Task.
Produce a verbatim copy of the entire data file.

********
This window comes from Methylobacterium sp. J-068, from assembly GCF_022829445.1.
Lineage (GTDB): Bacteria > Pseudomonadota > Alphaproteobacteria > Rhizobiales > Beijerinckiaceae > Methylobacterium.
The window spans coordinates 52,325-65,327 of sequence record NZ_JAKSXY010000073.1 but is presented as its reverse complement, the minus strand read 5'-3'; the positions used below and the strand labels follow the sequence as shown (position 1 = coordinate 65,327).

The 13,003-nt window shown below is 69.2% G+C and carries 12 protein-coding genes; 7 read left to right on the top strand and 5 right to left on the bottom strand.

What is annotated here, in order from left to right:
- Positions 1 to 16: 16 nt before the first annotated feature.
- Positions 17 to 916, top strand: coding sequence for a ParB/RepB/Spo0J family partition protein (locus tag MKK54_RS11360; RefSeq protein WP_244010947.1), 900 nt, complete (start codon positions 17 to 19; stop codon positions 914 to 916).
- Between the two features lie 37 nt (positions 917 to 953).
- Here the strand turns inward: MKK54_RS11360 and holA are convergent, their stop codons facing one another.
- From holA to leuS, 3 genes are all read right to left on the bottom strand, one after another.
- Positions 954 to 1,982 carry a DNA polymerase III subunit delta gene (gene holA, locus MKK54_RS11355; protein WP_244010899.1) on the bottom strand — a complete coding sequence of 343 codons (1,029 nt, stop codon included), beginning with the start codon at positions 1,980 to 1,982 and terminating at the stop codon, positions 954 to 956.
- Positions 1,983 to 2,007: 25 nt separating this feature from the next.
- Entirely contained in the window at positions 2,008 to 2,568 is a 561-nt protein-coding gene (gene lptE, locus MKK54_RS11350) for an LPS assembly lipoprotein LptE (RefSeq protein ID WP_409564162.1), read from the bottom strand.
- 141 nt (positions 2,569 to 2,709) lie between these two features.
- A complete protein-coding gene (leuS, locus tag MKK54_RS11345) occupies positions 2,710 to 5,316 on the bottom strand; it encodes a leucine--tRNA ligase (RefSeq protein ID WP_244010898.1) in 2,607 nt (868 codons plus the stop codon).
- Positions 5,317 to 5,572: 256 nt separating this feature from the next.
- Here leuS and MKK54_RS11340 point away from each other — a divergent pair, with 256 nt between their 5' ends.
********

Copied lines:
This window comes from Methylobacterium sp. J-068, from assembly GCF_022829445.1.
Lineage (GTDB): Bacteria > Pseudomonadota > Alphaproteobacteria > Rhizobiales > Beijerinckiaceae > Methylobacterium.
The window spans coordinates 52,325-65,327 of sequence record NZ_JAKSXY010000073.1 but is presented as its reverse complement, the minus strand read 5'-3'; the positions used below and the strand labels follow the sequence as shown (position 1 = coordinate 65,327).

The 13,003-nt window shown below is 69.2% G+C and carries 12 protein-coding genes; 7 read left to right on the top strand and 5 right to left on the bottom strand.

What is annotated here, in order from left to right:
- Positions 1 to 16: 16 nt before the first annotated feature.
- Positions 17 to 916, top strand: coding sequence for a ParB/RepB/Spo0J family partition protein (locus tag MKK54_RS11360; RefSeq protein WP_244010947.1), 900 nt, complete (start codon positions 17 to 19; stop codon positions 914 to 916).
- Between the two features lie 37 nt (positions 917 to 953).
- Here the strand turns inward: MKK54_RS11360 and holA are convergent, their stop codons facing one another.
- From holA to leuS, 3 genes are all read right to left on the bottom strand, one after another.
- Positions 954 to 1,982 carry a DNA polymerase III subunit delta gene (gene holA, locus MKK54_RS11355; protein WP_244010899.1) on the bottom strand — a complete coding sequence of 343 codons (1,029 nt, stop codon included), beginning with the start codon at positions 1,980 to 1,982 and terminating at the stop codon, positions 954 to 956.
- Positions 1,983 to 2,007: 25 nt separating this feature from the next.
- Entirely contained in the window at positions 2,008 to 2,568 is a 561-nt protein-coding gene (gene lptE, locus MKK54_RS11350) for an LPS assembly lipoprotein LptE (RefSeq protein ID WP_409564162.1), read from the bottom strand.
- 141 nt (positions 2,569 to 2,709) lie between these two features.
- A complete protein-coding gene (leuS, locus tag MKK54_RS11345) occupies positions 2,710 to 5,316 on the bottom strand; it encodes a leucine--tRNA ligase (RefSeq protein ID WP_244010898.1) in 2,607 nt (868 codons plus the stop codon).
- Positions 5,317 to 5,572: 256 nt separating this feature from the next.
- Here leuS and MKK54_RS11340 point away from each other — a divergent pair, with 256 nt between their 5' ends.